Make sure you have a vision before you start planting. (Pixabay)

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I once wrote an article that cautioned against planting or pastoring a church in your head, which has come up in the contextualization series I'm posting here.

What I mean is there's a danger of adopting a model of church without giving proper consideration to the people and culture God is sending you to plant or pastor. In short, we need a vision for the people before we develop a vision for a particular model of church.

Here are a few excerpts from my article to fill in some of the gaps.

When we adopt a pre-packaged church formula or simply steal another church's identity, we often import the vision God has given someone else for a certain time and place and make it ours–we import a model rather than engaging in God's mission. ...

When we formulate our mission and ministry strategies, it's important we do so for our own community, not someone else's. It's so easy to hear an incredible speaker at a conference and say, "I'm going to be just like that pastor!" But that is not what God is calling you to be. Too often, we get so excited by someone else's church that we get a vision for their church before we get a vision for our people.

My challenge is don't plant or pastor a church in your head. Plant or pastor a church in your community. That's where the gospel transforms real people who are living real lives. Know and live in your culture, not someone else's. Don't just bring a model, bring the gospel. Lead a church; don't lead a plan. ...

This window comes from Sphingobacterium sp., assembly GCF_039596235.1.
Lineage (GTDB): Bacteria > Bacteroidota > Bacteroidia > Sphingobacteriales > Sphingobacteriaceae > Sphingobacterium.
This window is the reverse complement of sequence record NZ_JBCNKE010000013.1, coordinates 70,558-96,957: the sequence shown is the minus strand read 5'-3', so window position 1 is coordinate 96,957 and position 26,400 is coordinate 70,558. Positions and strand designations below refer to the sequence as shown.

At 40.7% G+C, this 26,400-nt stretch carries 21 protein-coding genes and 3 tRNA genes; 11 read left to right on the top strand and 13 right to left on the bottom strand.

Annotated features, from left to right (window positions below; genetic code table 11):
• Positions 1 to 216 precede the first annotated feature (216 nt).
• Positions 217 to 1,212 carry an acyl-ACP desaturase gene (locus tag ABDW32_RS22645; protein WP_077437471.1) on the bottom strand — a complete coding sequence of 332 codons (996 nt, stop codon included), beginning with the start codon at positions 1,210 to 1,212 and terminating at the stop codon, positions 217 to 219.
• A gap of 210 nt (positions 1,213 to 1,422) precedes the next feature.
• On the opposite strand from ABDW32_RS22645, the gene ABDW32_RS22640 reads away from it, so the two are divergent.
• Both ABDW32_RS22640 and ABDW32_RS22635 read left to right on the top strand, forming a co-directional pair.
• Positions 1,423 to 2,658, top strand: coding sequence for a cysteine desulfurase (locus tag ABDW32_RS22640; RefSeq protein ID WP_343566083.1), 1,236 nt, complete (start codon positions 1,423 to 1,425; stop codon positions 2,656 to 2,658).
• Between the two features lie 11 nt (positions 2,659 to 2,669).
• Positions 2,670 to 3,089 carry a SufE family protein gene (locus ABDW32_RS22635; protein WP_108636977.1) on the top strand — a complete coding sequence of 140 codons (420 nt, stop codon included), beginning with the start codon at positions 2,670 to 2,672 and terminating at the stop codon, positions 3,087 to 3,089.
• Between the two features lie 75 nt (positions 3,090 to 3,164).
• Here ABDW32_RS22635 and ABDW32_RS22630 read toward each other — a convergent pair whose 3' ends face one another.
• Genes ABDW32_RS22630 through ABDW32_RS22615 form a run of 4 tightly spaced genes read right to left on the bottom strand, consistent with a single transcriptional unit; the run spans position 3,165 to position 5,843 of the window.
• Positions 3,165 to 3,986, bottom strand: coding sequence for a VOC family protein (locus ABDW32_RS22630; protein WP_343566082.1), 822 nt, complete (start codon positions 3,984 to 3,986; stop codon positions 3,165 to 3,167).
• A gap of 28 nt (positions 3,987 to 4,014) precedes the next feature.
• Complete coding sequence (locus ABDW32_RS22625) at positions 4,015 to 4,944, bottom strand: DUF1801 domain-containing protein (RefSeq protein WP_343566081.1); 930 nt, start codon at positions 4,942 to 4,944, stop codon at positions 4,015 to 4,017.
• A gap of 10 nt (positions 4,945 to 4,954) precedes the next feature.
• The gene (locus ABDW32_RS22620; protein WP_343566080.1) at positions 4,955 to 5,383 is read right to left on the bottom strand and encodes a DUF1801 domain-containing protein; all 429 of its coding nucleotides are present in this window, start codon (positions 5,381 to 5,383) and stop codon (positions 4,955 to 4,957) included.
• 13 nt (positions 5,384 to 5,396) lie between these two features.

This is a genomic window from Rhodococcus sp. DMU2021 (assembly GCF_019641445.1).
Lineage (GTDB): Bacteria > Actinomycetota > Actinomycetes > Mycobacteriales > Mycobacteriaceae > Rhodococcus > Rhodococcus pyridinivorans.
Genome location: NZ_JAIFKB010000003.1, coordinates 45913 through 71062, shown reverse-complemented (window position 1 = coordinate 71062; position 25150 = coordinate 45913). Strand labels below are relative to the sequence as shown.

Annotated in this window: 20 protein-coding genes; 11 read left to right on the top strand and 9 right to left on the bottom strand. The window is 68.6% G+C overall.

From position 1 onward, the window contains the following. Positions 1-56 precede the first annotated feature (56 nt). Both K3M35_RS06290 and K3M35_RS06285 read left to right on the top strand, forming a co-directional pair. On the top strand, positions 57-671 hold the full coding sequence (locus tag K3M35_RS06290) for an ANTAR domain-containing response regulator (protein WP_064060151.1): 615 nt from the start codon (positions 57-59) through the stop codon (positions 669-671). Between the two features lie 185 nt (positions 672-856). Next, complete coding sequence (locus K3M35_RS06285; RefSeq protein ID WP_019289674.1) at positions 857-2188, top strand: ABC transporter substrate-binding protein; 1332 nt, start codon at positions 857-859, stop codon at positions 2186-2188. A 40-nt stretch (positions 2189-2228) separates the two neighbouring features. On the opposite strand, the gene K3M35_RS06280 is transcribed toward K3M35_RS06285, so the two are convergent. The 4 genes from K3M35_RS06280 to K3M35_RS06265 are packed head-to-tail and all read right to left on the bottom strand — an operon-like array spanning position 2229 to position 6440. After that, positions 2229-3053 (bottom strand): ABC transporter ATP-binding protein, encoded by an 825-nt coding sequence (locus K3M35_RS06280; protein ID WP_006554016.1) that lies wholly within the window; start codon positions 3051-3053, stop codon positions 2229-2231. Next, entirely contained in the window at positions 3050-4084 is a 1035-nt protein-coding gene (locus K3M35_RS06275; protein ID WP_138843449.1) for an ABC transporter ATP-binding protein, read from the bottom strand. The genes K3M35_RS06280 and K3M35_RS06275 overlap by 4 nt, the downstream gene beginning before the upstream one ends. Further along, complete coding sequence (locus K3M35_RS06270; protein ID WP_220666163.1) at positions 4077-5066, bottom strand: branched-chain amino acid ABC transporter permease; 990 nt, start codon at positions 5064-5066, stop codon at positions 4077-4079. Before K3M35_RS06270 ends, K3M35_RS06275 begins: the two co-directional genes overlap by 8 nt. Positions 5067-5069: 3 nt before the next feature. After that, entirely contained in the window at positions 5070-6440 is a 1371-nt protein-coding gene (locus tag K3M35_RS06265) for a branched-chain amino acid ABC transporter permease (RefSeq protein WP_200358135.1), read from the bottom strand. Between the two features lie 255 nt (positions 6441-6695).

Paul's example reminds us that the way we do outreach differs from location to location. Outreach often has a different starting point but evangelism comes to the same conclusion–proclaiming a bloody cross and an empty tomb.

Furthermore, churches themselves look different from context-to-context. There are marks of a biblical church that should and must be present in every culture, but biblically faithful church looks different from culture-to-culture. A biblically faithful church in Singapore, Senegal and Seattle share the same gospel, worship the same God and teach the same Scriptures, but they should (even must) look different.

When it comes to the kingdom of God, uniformity is not a value. Simply cloning other successful models is unlikely to work. Dig into your community, get to know the religious climate, what they think about the church and what their objections are. Then respond accordingly; not by changing your message, but clearly articulating and demonstrating the relevance of the truth. And you must continue to do this the rest of your ministry. If we stop being students of our surrounding culture, then our own church will become an isolated, ineffective culture unto itself. ...

Ultimately, your objective is to bring a clear presentation of Christ and the gospel to your culture, not just a church or a particular way of doing church. Sometimes, we get too excited about the fact that we're leading a church. That's great, as long as we remember that the goal of our church is to proclaim the gospel, make disciples and be about kingdom work.

Ed Stetzer, Ph.D., holds the Billy Graham Chair of Church, Mission and Evangelism at Wheaton College and serves as executive director of the Billy Graham Center for Evangelism. He has planted, revitalized and pastored churches, trained pastors and church planters on six continents, holds two master's degrees and two doctorates and has written dozens of articles and books. Read more about Ed at

This article originally appeared at


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